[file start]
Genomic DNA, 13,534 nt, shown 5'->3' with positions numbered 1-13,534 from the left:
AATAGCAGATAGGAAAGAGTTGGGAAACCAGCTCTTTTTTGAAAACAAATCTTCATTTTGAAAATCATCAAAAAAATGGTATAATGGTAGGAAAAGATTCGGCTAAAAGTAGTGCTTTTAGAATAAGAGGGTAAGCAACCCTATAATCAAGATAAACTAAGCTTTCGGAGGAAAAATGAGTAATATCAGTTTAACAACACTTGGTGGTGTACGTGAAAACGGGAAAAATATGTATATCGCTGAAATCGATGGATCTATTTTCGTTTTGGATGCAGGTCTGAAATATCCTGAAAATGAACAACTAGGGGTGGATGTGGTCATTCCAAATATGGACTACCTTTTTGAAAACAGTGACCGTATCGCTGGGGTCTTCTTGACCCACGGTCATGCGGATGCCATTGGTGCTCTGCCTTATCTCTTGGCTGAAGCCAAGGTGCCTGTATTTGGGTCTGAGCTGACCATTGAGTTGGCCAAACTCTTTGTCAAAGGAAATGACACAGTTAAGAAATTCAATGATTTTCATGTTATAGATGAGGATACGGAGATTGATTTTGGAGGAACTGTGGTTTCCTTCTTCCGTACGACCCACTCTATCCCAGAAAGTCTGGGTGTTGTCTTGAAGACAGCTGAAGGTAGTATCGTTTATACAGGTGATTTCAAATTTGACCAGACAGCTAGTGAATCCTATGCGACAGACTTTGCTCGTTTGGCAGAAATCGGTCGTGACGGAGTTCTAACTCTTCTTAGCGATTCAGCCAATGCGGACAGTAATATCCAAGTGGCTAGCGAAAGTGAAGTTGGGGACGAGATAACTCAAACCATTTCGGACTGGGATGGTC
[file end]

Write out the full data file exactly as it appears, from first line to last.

Genomic DNA, 13,534 nt, shown 5'->3' with positions numbered 1-13,534 from the left:
AATAGCAGATAGGAAAGAGTTGGGAAACCAGCTCTTTTTTGAAAACAAATCTTCATTTTGAAAATCATCAAAAAAATGGTATAATGGTAGGAAAAGATTCGGCTAAAAGTAGTGCTTTTAGAATAAGAGGGTAAGCAACCCTATAATCAAGATAAACTAAGCTTTCGGAGGAAAAATGAGTAATATCAGTTTAACAACACTTGGTGGTGTACGTGAAAACGGGAAAAATATGTATATCGCTGAAATCGATGGATCTATTTTCGTTTTGGATGCAGGTCTGAAATATCCTGAAAATGAACAACTAGGGGTGGATGTGGTCATTCCAAATATGGACTACCTTTTTGAAAACAGTGACCGTATCGCTGGGGTCTTCTTGACCCACGGTCATGCGGATGCCATTGGTGCTCTGCCTTATCTCTTGGCTGAAGCCAAGGTGCCTGTATTTGGGTCTGAGCTGACCATTGAGTTGGCCAAACTCTTTGTCAAAGGAAATGACACAGTTAAGAAATTCAATGATTTTCATGTTATAGATGAGGATACGGAGATTGATTTTGGAGGAACTGTGGTTTCCTTCTTCCGTACGACCCACTCTATCCCAGAAAGTCTGGGTGTTGTCTTGAAGACAGCTGAAGGTAGTATCGTTTATACAGGTGATTTCAAATTTGACCAGACAGCTAGTGAATCCTATGCGACAGACTTTGCTCGTTTGGCAGAAATCGGTCGTGACGGAGTTCTAACTCTTCTTAGCGATTCAGCCAATGCGGACAGTAATATCCAAGTGGCTAGCGAAAGTGAAGTTGGGGACGAGATAACTCAAACCATTTCGGACTGGGATGGTC